Woodstock Library trustees have appointed Ivy Gocker as the new director of the Woodstock Public Library to replace Jessica Kerr, who can no longer commit to a full-time schedule due to injuries sustained in an automobile accident. The vote was unanimous to choose Gocker among three candidates. She starts December 1 at a salary of $70,000, the amount that was budgeted for 2022. Kerr will stay on part-time at least through December to help with the transition.
Gocker is a Wisconsin native with three children, ages four, two and one. She worked in the Brooklyn Public Library system, first as youth librarian and eventually was promoted to head of special collections. Gocker and her husband decided the city wasn’t a place to raise children, so they moved to the Adirondacks, where she became the library director of the Adirondack Experience Museum in Blue Mountain Lake.
“The trustees liked that Ivy and her family reflect the demographic of the recent arrivals in Woodstock,” said Personnel Committee Chair Dorothea Marcus. “She will bring fresh eyes to the job and hopefully the library’s new location — she thinks in broad sociological terms and is adept at forming alliances with various types of organizations. She seems like an excellent fit for the staff, the patrons and the community at large.”
Gocker is no stranger to Woodstock, having visited the area many times as a getaway from the city. “I’d like to get to know it as a member of community, and not just as a visitor,” she said. “I’m thrilled to be joining the Woodstock community as Director at the Woodstock Library. I’ve long admired Woodstock as a vibrant hub of creativity and natural beauty, and have visited many times, enjoying your great hikes and local music scene…I look forward to forging a much deeper connection to your town through essential public library service. I’ve been working in libraries for 14 years, and I know first-hand the importance of libraries as a source of information and inspiration, and as a vital gathering place for healthy communities. I can’t wait to meet you all.”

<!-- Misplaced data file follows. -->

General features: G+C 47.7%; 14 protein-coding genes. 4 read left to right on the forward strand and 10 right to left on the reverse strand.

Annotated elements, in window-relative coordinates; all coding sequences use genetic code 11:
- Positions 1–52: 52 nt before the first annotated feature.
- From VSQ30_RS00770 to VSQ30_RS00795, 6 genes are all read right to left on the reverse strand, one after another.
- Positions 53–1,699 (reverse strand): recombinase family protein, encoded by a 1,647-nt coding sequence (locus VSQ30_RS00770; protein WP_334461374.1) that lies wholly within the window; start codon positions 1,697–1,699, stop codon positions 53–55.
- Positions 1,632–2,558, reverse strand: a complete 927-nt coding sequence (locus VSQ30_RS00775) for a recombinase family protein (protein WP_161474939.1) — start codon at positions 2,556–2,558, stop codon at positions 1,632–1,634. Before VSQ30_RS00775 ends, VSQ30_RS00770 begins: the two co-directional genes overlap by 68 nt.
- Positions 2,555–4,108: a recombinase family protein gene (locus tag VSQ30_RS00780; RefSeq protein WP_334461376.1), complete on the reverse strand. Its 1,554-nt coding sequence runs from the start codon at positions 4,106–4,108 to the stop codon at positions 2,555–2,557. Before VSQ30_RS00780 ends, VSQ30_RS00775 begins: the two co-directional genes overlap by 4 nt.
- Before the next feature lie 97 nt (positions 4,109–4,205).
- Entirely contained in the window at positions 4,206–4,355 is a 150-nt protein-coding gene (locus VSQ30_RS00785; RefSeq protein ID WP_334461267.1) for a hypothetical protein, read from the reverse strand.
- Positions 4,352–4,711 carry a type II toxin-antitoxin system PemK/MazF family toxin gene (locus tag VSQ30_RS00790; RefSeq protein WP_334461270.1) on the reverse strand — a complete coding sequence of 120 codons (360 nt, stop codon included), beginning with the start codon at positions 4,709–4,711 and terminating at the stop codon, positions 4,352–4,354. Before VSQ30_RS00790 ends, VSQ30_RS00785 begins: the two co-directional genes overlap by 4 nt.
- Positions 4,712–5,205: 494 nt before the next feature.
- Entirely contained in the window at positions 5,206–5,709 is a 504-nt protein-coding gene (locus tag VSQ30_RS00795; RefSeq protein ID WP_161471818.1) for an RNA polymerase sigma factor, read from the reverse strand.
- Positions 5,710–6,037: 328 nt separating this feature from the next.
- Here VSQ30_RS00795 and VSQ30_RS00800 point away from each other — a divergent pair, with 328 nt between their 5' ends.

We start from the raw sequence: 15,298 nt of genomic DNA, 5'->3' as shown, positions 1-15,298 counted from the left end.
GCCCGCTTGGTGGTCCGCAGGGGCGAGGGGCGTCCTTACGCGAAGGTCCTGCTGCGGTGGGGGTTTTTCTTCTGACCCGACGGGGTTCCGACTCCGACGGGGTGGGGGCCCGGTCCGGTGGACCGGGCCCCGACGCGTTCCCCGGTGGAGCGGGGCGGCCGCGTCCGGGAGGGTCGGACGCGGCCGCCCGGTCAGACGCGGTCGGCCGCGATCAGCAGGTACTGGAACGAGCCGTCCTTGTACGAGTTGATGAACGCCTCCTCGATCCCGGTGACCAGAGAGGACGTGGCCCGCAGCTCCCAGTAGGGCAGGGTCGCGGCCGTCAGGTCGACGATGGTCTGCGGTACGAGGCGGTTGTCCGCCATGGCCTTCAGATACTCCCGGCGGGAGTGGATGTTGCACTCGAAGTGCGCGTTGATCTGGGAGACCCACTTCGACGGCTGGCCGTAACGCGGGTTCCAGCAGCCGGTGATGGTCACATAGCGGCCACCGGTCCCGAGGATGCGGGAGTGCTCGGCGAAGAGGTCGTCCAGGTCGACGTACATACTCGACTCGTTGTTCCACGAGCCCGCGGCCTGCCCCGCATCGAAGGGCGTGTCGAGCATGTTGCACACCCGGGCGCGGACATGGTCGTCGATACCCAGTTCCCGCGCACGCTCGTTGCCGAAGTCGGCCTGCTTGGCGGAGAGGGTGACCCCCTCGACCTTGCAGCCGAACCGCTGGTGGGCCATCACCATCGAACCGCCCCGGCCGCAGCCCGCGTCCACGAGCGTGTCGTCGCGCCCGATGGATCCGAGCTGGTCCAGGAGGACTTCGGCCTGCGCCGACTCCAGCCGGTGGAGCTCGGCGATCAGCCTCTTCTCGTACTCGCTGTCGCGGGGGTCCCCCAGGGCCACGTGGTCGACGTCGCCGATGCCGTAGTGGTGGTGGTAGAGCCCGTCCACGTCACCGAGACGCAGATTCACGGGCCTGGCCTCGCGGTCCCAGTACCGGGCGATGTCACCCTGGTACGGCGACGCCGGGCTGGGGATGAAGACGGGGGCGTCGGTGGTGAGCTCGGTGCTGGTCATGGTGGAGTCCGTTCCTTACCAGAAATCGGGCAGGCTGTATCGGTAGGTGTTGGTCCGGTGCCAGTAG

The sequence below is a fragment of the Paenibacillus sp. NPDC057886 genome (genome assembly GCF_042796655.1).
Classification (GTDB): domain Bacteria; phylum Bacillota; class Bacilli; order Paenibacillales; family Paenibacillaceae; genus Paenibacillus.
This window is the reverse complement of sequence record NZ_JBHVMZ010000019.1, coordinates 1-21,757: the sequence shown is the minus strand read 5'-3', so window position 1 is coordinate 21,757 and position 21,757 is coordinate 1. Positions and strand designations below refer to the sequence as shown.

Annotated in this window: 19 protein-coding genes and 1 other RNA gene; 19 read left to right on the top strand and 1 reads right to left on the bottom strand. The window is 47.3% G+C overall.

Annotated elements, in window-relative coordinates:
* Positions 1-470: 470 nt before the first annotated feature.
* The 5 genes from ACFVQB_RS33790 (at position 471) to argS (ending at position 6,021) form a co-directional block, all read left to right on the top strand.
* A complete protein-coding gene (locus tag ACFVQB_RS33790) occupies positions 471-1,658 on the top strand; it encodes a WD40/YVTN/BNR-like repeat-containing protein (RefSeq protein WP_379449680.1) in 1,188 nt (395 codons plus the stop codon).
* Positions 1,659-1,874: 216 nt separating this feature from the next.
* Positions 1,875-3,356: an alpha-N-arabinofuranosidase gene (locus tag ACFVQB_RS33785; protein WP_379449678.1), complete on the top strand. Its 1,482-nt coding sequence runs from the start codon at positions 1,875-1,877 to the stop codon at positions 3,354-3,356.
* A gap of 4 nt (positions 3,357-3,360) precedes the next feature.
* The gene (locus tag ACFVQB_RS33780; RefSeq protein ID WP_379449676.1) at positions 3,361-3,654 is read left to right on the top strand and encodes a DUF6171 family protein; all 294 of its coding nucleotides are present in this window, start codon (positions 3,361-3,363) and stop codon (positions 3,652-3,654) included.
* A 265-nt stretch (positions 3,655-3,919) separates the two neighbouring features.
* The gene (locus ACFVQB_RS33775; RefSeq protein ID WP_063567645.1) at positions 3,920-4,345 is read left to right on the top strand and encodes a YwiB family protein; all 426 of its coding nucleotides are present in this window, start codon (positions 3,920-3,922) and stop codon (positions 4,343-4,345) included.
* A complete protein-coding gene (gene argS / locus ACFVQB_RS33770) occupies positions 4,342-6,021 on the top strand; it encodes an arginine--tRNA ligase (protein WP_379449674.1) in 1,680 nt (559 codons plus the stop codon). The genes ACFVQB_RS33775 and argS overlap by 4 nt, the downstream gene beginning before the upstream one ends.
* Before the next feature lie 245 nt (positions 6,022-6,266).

Gocker noted that despite technological changes, the library is still an important resource. “Today, so many things have become a part of the virtual realm. The truth is libraries still provide essential services to people who need them,” she said. With so many people working remotely, libraries continue to be an important resource for many who don’t have a computer or an internet connection, she noted.
Gocker said she became interested in working in libraries because she always liked English. She landed her first job at the Brooklyn Public Library because they were having a job fair to try and fill a lot of vacancies. They even helped employees pay for their master’s degrees.
Gocker recalled being amazed they would actually pay her to play Scrabble, but she soon realized it was more than just a game. The library was near a community of recently arrived immigrants and Scrabble was a way to get them acclimated to the English language.
And in some ways, Gocker will be spending the next month getting acclimated to the community where she will start her new job. “Starting out, I’m just going to be meeting as many people as I can,” she said.
Gocker is not going to reinvent the wheel, but she will be looking for where there may be gaps in service and programming and make ongoing improvements.
She’ll also be spending time looking for a new place to live. In the meantime, she and her family will be renting a place in Hudson, which is close to her husband’s new job as a library director in Catskill. When she starts in December, she’ll be renting a place in Woodstock.
Kerr offers support
Kerr said she hopes to continue to help the library in any way she can.
She begin her career in Woodstock in 2010 as head librarian. She was interim director for about six months in 2015 after director Amy Raff left.
Kerr started programs including Tech Help and a knitting and crochet group. Recently, she secured a New York State Documentary Heritage Preservation Services assessment grant. She drafted budgets with zero tax increases for two consecutive years and persevered through a referendum to dissolve and terminate the library district in 2018.
“I love the people of Woodstock and I love my work at the Library. I have been blessed with a wonderful staff and board,” Kerr said. “There is much work still to accomplish in the preservation and sharing of the Library’s archives, technology, programming and outreach, as well as the possible move to Dixon Ave. I will do everything I can to support Ivy Gocker as new Director and ease her transition.”